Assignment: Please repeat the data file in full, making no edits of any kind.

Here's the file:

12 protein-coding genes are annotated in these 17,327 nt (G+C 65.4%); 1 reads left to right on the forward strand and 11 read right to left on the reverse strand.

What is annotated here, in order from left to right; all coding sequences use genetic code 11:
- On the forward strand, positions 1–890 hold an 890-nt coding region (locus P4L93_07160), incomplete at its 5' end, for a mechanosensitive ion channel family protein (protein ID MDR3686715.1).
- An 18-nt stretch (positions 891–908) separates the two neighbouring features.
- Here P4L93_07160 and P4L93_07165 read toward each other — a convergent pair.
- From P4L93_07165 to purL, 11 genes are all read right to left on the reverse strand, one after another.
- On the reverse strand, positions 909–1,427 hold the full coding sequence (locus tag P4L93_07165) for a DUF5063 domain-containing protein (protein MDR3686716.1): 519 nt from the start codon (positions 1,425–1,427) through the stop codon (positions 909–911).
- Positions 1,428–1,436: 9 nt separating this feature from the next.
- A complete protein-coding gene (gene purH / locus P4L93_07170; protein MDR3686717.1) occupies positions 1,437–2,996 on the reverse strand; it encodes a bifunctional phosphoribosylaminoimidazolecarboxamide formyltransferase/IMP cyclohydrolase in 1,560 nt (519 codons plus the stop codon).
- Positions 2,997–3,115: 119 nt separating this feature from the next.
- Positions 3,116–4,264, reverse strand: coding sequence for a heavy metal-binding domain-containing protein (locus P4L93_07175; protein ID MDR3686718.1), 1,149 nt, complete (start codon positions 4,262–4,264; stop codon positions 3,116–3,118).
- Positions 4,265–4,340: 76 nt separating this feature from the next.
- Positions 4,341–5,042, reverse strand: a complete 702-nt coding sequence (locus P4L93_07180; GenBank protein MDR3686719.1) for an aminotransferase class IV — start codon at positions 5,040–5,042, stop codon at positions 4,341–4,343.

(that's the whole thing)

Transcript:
12 protein-coding genes are annotated in these 17,327 nt (G+C 65.4%); 1 reads left to right on the forward strand and 11 read right to left on the reverse strand.

What is annotated here, in order from left to right; all coding sequences use genetic code 11:
- On the forward strand, positions 1–890 hold an 890-nt coding region (locus P4L93_07160), incomplete at its 5' end, for a mechanosensitive ion channel family protein (protein ID MDR3686715.1).
- An 18-nt stretch (positions 891–908) separates the two neighbouring features.
- Here P4L93_07160 and P4L93_07165 read toward each other — a convergent pair.
- From P4L93_07165 to purL, 11 genes are all read right to left on the reverse strand, one after another.
- On the reverse strand, positions 909–1,427 hold the full coding sequence (locus tag P4L93_07165) for a DUF5063 domain-containing protein (protein MDR3686716.1): 519 nt from the start codon (positions 1,425–1,427) through the stop codon (positions 909–911).
- Positions 1,428–1,436: 9 nt separating this feature from the next.
- A complete protein-coding gene (gene purH / locus P4L93_07170; protein MDR3686717.1) occupies positions 1,437–2,996 on the reverse strand; it encodes a bifunctional phosphoribosylaminoimidazolecarboxamide formyltransferase/IMP cyclohydrolase in 1,560 nt (519 codons plus the stop codon).
- Positions 2,997–3,115: 119 nt separating this feature from the next.
- Positions 3,116–4,264, reverse strand: coding sequence for a heavy metal-binding domain-containing protein (locus P4L93_07175; protein ID MDR3686718.1), 1,149 nt, complete (start codon positions 4,262–4,264; stop codon positions 3,116–3,118).
- Positions 4,265–4,340: 76 nt separating this feature from the next.
- Positions 4,341–5,042, reverse strand: a complete 702-nt coding sequence (locus P4L93_07180; GenBank protein MDR3686719.1) for an aminotransferase class IV — start codon at positions 5,040–5,042, stop codon at positions 4,341–4,343.